In C# / Java this is done via the dot (.) notation. So to call method Foo on object bar we say bar.Foo(). If we want to pass parameters to this method call we put them inside the parenthesis. So bar.Foo(someParameter);

Objective-C talks in terms of messages instead of method calls but for this example lets think of them as the same sort of idea. There are reasons for this as we’ll see soon. The syntax is weird at first sight -

[bar Foo];

means the same as bar.Foo(); in C# and

[bar foo: someParameter]

is the equivalent of bar.Foo(someParameter);

As you can see Objective-C looks a bit confusing at 1st sight especially if you’ve used C# Attributes before which use a square bracket notation.

3. Declaring a method on an object.

Objective-C uses Interface (header) files to declare members, methods, properties etc. that will appear in the class body. So you have 2 files. A .h and a .m file.

To declare a method we must add its signature to the .h file, and the contents of it to the .m file. Using the Foo.Bar(someParameter method) we end up with:

.h file

- [void] Bar: (NSString*) theParameter

.m file

- (void) Bar: (NSString*) theParameter


   //do something


In a nutshell

the minus sign denotes an instance method rather than a class (static) method which would use a + sign.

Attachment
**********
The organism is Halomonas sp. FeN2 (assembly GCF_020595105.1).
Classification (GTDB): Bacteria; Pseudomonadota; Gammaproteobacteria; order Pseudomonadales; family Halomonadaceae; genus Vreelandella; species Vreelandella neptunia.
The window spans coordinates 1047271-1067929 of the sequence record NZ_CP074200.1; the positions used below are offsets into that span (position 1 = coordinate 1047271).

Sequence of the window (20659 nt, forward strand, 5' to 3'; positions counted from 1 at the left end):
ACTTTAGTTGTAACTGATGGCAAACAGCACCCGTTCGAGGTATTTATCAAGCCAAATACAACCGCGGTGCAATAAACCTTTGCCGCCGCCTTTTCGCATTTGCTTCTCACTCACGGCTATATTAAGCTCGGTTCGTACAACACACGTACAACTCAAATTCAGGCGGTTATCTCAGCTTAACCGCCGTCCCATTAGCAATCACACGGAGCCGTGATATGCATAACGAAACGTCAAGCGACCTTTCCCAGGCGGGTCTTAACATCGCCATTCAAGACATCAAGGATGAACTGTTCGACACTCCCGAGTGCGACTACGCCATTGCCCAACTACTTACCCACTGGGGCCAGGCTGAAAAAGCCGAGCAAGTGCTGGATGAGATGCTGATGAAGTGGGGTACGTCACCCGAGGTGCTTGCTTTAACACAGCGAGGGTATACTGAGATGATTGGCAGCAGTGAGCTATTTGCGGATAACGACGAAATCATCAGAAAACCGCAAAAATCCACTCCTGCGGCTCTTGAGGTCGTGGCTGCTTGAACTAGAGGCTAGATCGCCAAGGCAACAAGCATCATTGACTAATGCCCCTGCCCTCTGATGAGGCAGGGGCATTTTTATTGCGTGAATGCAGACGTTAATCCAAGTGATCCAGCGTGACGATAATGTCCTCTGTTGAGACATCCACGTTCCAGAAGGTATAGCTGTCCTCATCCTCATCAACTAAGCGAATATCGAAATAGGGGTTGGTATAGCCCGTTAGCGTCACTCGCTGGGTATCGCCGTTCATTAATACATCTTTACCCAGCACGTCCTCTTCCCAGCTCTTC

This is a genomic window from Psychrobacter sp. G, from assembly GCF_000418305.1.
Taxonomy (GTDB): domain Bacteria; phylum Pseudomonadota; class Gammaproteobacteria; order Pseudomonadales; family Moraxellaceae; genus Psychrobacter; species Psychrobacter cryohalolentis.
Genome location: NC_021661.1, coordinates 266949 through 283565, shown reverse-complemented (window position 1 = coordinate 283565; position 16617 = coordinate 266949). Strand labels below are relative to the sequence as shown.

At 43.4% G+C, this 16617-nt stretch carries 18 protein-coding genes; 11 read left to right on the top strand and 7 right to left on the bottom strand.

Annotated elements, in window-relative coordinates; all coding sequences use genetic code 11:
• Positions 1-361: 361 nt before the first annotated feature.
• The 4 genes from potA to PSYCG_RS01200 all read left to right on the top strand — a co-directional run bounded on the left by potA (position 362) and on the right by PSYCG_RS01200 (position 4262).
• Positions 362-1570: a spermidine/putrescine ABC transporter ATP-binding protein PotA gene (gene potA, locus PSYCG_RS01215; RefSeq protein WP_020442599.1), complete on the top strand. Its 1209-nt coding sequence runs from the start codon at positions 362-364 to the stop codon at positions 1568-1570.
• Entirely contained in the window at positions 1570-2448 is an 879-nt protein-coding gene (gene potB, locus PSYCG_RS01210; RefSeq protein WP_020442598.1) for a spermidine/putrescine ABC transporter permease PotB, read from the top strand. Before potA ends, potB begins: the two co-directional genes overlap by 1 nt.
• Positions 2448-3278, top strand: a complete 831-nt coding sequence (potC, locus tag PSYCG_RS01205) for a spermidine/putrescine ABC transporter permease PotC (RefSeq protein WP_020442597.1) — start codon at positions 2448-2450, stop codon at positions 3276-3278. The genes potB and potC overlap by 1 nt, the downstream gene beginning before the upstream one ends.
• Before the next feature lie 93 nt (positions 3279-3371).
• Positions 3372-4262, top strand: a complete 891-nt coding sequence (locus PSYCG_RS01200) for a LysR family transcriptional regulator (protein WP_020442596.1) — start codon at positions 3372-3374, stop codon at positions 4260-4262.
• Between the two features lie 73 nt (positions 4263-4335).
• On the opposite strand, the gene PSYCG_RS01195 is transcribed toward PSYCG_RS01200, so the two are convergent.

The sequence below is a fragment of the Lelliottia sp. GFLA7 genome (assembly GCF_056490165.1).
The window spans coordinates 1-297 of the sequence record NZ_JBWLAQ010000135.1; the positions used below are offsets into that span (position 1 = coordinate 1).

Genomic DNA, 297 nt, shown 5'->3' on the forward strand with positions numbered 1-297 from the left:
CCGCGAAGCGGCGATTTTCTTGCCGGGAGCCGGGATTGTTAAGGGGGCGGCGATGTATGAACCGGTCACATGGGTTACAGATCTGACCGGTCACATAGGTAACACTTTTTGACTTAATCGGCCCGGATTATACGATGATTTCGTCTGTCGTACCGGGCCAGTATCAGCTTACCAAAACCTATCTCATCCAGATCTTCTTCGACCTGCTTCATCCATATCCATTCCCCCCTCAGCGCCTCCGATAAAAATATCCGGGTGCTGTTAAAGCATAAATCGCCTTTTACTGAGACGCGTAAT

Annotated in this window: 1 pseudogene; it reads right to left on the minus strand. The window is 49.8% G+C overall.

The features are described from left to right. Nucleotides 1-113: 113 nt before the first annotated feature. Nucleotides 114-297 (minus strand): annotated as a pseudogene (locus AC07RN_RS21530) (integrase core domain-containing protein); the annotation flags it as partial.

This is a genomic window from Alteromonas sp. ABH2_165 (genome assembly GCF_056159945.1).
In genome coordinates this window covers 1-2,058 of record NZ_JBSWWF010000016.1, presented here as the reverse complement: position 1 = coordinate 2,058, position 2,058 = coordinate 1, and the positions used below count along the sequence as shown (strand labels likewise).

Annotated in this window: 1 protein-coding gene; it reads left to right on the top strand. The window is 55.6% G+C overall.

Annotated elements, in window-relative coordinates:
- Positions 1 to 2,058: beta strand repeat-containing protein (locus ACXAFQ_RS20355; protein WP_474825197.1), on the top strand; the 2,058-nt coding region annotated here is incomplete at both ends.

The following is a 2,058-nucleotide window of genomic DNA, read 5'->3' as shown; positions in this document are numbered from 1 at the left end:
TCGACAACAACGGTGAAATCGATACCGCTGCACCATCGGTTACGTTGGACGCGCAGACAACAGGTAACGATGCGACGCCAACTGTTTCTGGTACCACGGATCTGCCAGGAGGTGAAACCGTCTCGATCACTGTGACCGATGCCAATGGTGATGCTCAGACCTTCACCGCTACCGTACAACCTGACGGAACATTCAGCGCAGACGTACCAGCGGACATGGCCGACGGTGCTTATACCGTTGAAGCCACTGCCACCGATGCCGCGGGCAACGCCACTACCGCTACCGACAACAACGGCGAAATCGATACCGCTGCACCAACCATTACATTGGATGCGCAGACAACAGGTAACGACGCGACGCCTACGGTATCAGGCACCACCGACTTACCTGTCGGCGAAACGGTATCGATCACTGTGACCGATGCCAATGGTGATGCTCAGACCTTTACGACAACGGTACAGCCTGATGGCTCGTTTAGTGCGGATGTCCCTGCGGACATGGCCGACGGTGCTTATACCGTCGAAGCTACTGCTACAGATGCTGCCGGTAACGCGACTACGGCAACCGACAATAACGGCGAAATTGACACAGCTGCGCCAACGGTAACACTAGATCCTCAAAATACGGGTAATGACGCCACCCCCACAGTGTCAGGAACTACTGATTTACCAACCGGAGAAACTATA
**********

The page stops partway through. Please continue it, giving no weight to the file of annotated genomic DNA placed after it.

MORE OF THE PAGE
[void] is the return value. In this case my method returns nothing.

Bar is the name of the method (followed by colon if there are parameters).

Then come the parameters. In this case I’m asking for an NSString* where the * means a pointer. Objective-C pretty much uses pointers for everything other than primitive values (int, float, etc). So-far (heh heh caveat alert) I haven’t seen a pointer being de-referenced explicitly as in C++.

To send multiple parameters is a bit weird:

- (void) setLatitude: (int) latitude andLongitude: (int) longitude

This method requires 2 integers. ‘latitude’ and ‘longitude’. To call this method we’d write:

[myFoo setLatitude: 98 andLongitude: 50];

Looks a bit bizarre huh?!

OK that’s enough for today. Next time I’ll try write about some other fundamentals – especially memory management (iphone’s version of Objective-C doesn’t have Garbage Collection).